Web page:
A guide to online data syncing services

Remember the early days of PDAs? They revolutionized the concept of a planner by combining calendars, contacts and notes into a compact, easy-to-carry device that could be connected to and synced with your computer.

Fast-forward to today, when you are likely to rely on a smartphone or other handheld device (an iPhone, iPod Touch, BlackBerry, Windows Mobile or Android device, to name a few possibilities) plus multiple computers (desktop at home, laptop at work, netbook on the road, for example) for accessing and managing your personal data. And depending on your job or school, you may find yourself needing to access some of your personal information through a publicly accessible Web service.

While broad and instant access to your e-mail, contacts, meetings and notes can be incredibly advantageous, it presents some challenges -- particularly if you need to add or edit contacts, notes or appointments on the go -- because you need to ensure that all of your sources for information are accurate and current and contain the same set of data.

One way to manage this data syncing is with cloud-based services, where an Internet server acts as a central repository and gateway to your information. A key part of achieving the dream of accurate and reliable information syncing is choosing the right service for your habits, your mobile devices, your particular mix of computers and the applications you use on them.

To help you choose, I've compiled information on six common Internet-based data-syncing options, complete with a summary of their strengths, weaknesses and which platforms and tools they work with. I've covered four free services -- Google, Microsoft's Windows Live, Yahoo Mail and Plaxo -- and two paid services, Apple's MobileMe and hosted Microsoft Exchange.

Now there's no excuse not to have your e-mail, contacts, appointments and notes updated across all of your devices.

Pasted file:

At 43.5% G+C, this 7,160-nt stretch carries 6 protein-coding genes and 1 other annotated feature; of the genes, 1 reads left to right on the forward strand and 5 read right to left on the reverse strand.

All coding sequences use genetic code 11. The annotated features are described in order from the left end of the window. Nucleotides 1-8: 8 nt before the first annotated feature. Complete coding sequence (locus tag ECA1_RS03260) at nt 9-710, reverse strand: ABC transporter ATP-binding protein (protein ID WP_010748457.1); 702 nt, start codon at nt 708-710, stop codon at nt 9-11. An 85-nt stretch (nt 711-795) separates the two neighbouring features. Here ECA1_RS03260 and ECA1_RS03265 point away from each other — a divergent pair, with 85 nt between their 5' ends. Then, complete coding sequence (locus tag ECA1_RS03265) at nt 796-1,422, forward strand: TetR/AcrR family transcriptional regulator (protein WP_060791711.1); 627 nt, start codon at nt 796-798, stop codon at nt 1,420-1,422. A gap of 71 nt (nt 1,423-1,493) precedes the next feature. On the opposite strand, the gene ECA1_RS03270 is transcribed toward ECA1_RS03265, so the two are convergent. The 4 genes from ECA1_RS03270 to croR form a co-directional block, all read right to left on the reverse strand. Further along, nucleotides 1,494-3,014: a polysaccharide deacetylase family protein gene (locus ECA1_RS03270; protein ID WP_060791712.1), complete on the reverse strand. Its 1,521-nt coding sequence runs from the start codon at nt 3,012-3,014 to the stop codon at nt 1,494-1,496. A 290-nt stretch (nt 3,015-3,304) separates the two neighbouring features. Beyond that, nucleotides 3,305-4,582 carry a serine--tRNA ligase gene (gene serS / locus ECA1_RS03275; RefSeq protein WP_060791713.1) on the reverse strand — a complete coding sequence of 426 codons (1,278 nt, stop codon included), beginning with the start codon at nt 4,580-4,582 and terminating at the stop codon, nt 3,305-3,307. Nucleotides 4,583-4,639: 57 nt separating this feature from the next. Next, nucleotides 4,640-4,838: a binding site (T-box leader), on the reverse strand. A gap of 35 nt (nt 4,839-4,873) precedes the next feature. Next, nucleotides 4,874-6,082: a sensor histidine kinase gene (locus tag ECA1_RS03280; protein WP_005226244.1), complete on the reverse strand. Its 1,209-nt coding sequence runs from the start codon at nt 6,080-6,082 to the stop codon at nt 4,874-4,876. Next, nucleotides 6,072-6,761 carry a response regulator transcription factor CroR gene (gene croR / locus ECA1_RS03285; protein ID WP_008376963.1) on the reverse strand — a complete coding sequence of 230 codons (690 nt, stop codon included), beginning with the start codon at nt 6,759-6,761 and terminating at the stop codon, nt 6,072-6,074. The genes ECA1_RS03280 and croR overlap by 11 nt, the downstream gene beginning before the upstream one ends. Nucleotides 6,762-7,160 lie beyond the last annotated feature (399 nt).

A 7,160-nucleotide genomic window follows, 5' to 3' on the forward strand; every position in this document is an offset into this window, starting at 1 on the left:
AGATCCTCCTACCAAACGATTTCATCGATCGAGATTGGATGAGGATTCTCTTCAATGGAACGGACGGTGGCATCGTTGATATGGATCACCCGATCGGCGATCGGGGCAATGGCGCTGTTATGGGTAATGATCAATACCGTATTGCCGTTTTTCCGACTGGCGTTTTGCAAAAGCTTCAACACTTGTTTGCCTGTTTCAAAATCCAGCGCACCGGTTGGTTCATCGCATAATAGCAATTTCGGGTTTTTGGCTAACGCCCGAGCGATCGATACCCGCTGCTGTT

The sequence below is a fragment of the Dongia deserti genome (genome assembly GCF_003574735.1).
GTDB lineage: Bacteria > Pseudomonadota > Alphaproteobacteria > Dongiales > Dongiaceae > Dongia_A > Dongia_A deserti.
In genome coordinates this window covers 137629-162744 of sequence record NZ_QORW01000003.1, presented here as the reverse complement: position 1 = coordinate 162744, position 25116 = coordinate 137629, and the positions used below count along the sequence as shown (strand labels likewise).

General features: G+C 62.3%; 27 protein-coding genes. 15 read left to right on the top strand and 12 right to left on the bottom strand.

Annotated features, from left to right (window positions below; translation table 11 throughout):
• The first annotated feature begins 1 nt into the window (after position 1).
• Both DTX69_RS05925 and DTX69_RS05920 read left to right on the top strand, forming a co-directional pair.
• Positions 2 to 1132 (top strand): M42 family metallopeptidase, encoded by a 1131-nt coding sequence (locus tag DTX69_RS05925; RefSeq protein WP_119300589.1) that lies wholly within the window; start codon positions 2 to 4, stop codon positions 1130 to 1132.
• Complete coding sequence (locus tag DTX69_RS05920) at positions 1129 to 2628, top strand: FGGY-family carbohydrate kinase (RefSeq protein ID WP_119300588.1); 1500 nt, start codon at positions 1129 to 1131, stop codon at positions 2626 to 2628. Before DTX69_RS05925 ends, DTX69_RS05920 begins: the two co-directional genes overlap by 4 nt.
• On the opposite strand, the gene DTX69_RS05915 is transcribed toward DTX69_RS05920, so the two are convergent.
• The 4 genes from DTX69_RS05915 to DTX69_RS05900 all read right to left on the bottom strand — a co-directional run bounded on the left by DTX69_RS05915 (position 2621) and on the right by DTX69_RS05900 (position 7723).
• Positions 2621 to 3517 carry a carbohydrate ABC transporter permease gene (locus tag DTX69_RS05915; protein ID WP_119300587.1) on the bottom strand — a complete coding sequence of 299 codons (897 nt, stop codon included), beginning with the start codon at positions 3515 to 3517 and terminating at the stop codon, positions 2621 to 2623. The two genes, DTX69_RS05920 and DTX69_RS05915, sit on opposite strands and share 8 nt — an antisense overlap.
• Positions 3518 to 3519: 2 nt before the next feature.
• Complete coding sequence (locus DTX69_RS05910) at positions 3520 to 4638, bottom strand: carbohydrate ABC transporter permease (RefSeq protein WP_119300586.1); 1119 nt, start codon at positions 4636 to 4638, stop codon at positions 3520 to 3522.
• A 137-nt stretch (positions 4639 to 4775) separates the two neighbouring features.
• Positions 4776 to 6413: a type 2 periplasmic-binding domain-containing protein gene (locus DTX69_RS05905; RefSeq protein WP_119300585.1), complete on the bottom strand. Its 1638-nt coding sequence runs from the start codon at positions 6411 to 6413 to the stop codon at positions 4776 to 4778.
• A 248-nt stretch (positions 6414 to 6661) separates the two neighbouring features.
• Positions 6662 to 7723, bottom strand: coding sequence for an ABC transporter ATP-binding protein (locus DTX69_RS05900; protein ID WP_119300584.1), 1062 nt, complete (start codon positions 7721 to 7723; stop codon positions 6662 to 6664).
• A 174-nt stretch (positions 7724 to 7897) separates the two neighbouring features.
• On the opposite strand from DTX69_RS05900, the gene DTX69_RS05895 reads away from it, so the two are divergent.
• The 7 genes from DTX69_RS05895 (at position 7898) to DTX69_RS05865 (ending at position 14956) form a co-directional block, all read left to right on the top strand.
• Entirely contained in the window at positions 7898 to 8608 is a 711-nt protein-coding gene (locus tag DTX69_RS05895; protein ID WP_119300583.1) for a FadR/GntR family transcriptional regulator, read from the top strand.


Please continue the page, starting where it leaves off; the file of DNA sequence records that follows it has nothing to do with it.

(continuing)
Free services

Let's start off with the free services: Google, Windows Live, Yahoo Mail and Plaxo.

Google

A giant of Web-based services, Google provides a number of online applications and suites, including Gmail, Google Talk, Google Docs and Google Calendar. Gmail and Google Talk also incorporate contacts as part of their combined services.

All of these services can be accessed online from almost any computing or mobile platform (though some devices, such as the iPhone, allow just read-only viewing of some features such as Google Docs), which means that not only does Google function as a sync solution, but it can also serve as a stand-alone Web-based application suite -- or you can use a combination of both approaches.

If you want to stick with your own applications, it's possible to sync them with various Google applications. Google Calendar, for example, supports sync with Microsoft Outlook via a free tool called Google Calendar Sync; it also uses the CalDAV calendaring and scheduling client/server protocol to sync with Apple's iCal, Mozilla Sunbird and other CalDAV clients.

Be forewarned that some setup is required, and the process is not always intuitive for novice users -- particularly those trying to sync Apple's iCal. Mac users seeking easier integration might want to consider third-party tools for integrating calendars between iCal and Google, such as Spanning Sync ($25/year or $65 for indefinite use) or BusySync ($25, with bulk discounts available).

Thankfully, the Address Book in Mac OS X 10.5.3 and higher offers native sync support for contacts with Gmail -- meaning no additional tools are required.

Google Apps Sync for Microsoft Outlookis a tool that syncs all personal information between Outlook and Google's services. It requires a Google Apps Premier Edition or Education Edition account and is designed for businesses shifting from Microsoft Exchange to Google Apps, not for consumers. A similar tool called Google Apps Migration for Lotus Notes helps businesses shift from Notes to Google Apps.

For personal users working with Outlook on a PC, a range of third-party tools can accomplish similar tasks, though none is yet built into Outlook or available from Google. They include the following:

* Goosync, a server-based solution that supports syncing of calendars, contacts and tasks (note: although pricing for Goosync is in British pounds, the service is available to U.S. customers; exact pricing varies depending on current currency-conversion rates).

* KiGoo ($9.95/year), a downloadable application that offers syncing of calendars and contacts between Google and Outlook